Morrisons tipped for profits jump amid tough market
A consensus of City analysts forecast that like-for-like sales at the supermarket will rise 2.6 per cent in the first six months of 2017, with HSBC tipping half-year pre-tax profits to jump 30 per cent to £186 million.
• READ MORE: Morrisons turnaround continues with surge in profits
However, second-quarter sales are expected to show a slowdown, with broker Jefferies pencilling in a 1.7 per cent rise in comparable sales, which compares to growth of 3.4 per cent in the first three months of the year.
George Salmon, equity analyst at Hargreaves Lansdown, said: “Competition has been intense to say the least, and Asda’s sales have recovered in recent months after another round of price cuts.
“Investors will be hoping this doesn’t mean customers have been migrating away from Morrisons stores, which would take the shine off the group’s own recovery.”
Morrisons chief executive David Potts has led a recovery of the grocery chain by investing in price cuts and calling time on under-performing stores in attempts to turn the page on the supermarket’s ill-fated era under ousted boss Dalton Philips.
In his latest attempt to reinvigorate the supermarket, Morrisons said in August that it will relaunch the Safeway brand after striking a deal with McColl’s to supply the convenience store chain with groceries.
The partnership will see the supermarket supply Safeway and branded products to 1,300 convenience shops and 350 newsagents starting from January next year.
The move will help Morrisons secure wholesale sales of £700m including tobacco by the end of next year, with the amount rising to £1 billion.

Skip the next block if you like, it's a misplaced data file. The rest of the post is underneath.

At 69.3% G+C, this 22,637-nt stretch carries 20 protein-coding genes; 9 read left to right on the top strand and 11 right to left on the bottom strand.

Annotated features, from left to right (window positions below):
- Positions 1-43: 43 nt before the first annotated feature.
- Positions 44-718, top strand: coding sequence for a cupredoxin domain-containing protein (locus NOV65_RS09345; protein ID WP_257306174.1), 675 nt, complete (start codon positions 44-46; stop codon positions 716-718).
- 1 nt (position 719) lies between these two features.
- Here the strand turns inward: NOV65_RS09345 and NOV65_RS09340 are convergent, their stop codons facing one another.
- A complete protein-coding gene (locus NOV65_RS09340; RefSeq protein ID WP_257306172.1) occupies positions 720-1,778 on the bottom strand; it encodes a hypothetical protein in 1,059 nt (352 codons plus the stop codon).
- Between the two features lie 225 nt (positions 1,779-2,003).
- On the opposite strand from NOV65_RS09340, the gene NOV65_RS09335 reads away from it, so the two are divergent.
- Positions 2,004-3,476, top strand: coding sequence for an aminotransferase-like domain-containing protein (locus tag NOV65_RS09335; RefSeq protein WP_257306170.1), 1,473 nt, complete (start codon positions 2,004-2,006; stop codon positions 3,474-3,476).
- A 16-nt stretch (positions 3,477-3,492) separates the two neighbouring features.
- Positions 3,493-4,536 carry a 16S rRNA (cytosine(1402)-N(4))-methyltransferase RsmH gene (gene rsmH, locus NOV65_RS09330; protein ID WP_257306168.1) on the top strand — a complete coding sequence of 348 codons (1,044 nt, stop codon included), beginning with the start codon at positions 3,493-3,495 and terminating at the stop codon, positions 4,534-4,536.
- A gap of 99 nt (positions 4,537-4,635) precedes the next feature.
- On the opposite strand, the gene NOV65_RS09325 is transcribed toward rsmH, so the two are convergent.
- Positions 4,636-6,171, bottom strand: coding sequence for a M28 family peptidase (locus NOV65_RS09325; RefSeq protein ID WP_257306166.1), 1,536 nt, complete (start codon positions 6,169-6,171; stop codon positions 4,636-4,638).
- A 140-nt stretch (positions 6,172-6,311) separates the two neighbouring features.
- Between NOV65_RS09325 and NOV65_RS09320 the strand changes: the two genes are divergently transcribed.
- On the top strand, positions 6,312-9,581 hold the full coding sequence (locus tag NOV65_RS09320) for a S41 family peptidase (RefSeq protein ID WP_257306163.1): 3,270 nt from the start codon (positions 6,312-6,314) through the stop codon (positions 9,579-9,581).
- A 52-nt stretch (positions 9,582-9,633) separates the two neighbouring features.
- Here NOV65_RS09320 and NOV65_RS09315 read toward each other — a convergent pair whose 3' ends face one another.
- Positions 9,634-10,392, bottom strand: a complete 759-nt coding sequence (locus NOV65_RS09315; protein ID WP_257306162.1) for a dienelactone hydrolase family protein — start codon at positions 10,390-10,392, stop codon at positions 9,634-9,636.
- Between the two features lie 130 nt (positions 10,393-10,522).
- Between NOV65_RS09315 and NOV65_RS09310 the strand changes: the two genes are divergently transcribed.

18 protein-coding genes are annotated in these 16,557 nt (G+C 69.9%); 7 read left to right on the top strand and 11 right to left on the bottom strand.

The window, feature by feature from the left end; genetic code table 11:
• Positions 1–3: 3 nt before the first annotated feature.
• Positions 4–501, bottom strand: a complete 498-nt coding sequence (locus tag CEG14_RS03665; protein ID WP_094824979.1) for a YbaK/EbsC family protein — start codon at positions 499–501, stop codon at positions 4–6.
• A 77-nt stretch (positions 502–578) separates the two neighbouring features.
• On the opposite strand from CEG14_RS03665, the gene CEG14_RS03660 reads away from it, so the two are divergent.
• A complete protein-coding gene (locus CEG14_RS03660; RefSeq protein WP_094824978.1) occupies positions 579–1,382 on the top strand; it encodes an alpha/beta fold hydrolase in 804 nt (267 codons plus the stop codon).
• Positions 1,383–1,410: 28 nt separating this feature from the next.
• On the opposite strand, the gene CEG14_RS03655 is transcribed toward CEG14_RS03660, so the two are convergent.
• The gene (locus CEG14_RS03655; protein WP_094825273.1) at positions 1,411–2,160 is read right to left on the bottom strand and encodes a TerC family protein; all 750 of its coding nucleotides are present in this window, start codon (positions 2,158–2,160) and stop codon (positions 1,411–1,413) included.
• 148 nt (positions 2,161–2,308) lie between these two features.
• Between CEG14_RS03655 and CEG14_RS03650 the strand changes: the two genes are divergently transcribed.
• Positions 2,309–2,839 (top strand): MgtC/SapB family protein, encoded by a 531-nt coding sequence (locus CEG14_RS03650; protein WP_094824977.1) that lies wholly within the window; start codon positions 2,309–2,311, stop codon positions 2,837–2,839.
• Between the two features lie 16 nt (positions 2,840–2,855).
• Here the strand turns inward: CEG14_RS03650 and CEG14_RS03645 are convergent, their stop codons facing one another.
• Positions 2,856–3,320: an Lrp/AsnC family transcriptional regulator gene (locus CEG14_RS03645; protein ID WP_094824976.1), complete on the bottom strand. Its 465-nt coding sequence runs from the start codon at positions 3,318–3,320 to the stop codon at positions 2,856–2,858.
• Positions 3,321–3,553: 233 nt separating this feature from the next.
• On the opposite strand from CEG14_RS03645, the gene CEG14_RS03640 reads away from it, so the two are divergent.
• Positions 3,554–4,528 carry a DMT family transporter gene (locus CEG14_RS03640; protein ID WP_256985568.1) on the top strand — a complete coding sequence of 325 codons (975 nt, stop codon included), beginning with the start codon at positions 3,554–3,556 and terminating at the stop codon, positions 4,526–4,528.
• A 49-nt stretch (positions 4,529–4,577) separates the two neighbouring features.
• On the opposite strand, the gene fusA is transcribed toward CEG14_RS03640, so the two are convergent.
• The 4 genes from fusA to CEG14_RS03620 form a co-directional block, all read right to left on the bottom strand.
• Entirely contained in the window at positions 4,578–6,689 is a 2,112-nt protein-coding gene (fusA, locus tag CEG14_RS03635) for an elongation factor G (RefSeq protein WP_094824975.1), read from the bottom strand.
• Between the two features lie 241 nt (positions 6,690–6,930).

Graham Spooner, investment research analyst at The Share Centre, said: “The share price has trended sideways since February, as a result of competition concerns in what remains a very crowded market place.
“The recent deal to supply McColl’s Retail Group was viewed as a positive and the market will be keen to see if the overall groups restructuring plans remain on track and how pricing pressure is affecting performance.”
Potts’ efforts, which also includes a deal to sell groceries through Amazon, come as the “big four” – Tesco, Asda, Sainsbury’s and Morrisons – remain locked in a bitter price war sparked by German discounters Aldi and Lidl and face further challenges from a slowdown in consumer spending.
David McCarthy, head of consumer retail at HSBC, is even warning that Morrisons, the smallest of the big four, is at risk of falling behind Aldi “within two years”.
He added: “On current market share trends, Morrisons could fall behind Aldi within two years and in some categories is likely to already lag Aldi. For most of the overlapping range, Aldi’s buying power will be greater than Morrisons’.
“Morrisons knows all this and has been searching for low-cost growth – hence its strategic moves to partner with Amazon and the move to wholesaling, with the McColl’s agreement being a step change in the business.”